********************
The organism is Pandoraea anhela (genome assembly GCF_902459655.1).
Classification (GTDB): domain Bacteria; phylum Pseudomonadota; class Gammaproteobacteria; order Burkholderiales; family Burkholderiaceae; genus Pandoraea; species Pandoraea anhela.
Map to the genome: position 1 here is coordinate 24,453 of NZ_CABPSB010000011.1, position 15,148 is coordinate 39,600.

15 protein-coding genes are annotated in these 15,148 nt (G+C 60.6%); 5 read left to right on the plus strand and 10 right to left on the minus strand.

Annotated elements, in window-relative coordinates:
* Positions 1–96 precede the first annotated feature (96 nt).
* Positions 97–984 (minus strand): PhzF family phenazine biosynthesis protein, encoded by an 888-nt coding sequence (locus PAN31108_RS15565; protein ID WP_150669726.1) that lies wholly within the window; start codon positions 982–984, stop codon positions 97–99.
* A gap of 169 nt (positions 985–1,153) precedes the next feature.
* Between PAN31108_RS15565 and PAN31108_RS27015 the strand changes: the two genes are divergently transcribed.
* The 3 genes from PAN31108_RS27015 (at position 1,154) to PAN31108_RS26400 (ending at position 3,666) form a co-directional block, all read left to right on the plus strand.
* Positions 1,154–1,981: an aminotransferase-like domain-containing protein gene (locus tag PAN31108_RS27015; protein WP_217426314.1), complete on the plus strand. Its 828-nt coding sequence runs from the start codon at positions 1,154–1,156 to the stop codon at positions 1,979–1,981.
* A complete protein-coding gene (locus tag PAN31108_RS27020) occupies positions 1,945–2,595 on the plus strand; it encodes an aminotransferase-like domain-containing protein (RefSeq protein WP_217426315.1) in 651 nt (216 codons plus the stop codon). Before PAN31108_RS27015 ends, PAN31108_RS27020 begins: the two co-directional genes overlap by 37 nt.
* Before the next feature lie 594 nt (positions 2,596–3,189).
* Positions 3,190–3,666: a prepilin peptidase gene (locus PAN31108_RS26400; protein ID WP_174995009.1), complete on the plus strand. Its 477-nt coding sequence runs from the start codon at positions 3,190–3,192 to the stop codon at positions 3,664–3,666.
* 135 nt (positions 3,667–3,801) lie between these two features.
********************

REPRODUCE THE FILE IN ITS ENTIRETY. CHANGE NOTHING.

The organism is Pandoraea anhela (genome assembly GCF_902459655.1).
Classification (GTDB): domain Bacteria; phylum Pseudomonadota; class Gammaproteobacteria; order Burkholderiales; family Burkholderiaceae; genus Pandoraea; species Pandoraea anhela.
Map to the genome: position 1 here is coordinate 24,453 of NZ_CABPSB010000011.1, position 15,148 is coordinate 39,600.

15 protein-coding genes are annotated in these 15,148 nt (G+C 60.6%); 5 read left to right on the plus strand and 10 right to left on the minus strand.

Annotated elements, in window-relative coordinates:
* Positions 1–96 precede the first annotated feature (96 nt).
* Positions 97–984 (minus strand): PhzF family phenazine biosynthesis protein, encoded by an 888-nt coding sequence (locus PAN31108_RS15565; protein ID WP_150669726.1) that lies wholly within the window; start codon positions 982–984, stop codon positions 97–99.
* A gap of 169 nt (positions 985–1,153) precedes the next feature.
* Between PAN31108_RS15565 and PAN31108_RS27015 the strand changes: the two genes are divergently transcribed.
* The 3 genes from PAN31108_RS27015 (at position 1,154) to PAN31108_RS26400 (ending at position 3,666) form a co-directional block, all read left to right on the plus strand.
* Positions 1,154–1,981: an aminotransferase-like domain-containing protein gene (locus tag PAN31108_RS27015; protein WP_217426314.1), complete on the plus strand. Its 828-nt coding sequence runs from the start codon at positions 1,154–1,156 to the stop codon at positions 1,979–1,981.
* A complete protein-coding gene (locus tag PAN31108_RS27020) occupies positions 1,945–2,595 on the plus strand; it encodes an aminotransferase-like domain-containing protein (RefSeq protein WP_217426315.1) in 651 nt (216 codons plus the stop codon). Before PAN31108_RS27015 ends, PAN31108_RS27020 begins: the two co-directional genes overlap by 37 nt.
* Before the next feature lie 594 nt (positions 2,596–3,189).
* Positions 3,190–3,666: a prepilin peptidase gene (locus PAN31108_RS26400; protein ID WP_174995009.1), complete on the plus strand. Its 477-nt coding sequence runs from the start codon at positions 3,190–3,192 to the stop codon at positions 3,664–3,666.
* 135 nt (positions 3,667–3,801) lie between these two features.